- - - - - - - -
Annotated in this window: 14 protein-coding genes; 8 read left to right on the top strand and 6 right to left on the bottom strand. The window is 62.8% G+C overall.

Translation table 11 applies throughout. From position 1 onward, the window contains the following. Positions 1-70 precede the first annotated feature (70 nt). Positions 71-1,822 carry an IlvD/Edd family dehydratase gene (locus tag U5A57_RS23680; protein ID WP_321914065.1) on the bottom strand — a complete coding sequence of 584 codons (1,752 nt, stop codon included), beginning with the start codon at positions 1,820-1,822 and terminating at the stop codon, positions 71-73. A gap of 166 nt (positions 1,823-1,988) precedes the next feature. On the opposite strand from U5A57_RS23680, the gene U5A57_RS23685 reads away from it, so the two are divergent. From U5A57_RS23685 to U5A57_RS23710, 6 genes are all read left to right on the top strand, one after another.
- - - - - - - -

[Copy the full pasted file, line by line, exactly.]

Annotated in this window: 14 protein-coding genes; 8 read left to right on the top strand and 6 right to left on the bottom strand. The window is 62.8% G+C overall.

Translation table 11 applies throughout. From position 1 onward, the window contains the following. Positions 1-70 precede the first annotated feature (70 nt). Positions 71-1,822 carry an IlvD/Edd family dehydratase gene (locus tag U5A57_RS23680; protein ID WP_321914065.1) on the bottom strand — a complete coding sequence of 584 codons (1,752 nt, stop codon included), beginning with the start codon at positions 1,820-1,822 and terminating at the stop codon, positions 71-73. A gap of 166 nt (positions 1,823-1,988) precedes the next feature. On the opposite strand from U5A57_RS23680, the gene U5A57_RS23685 reads away from it, so the two are divergent. From U5A57_RS23685 to U5A57_RS23710, 6 genes are all read left to right on the top strand, one after another.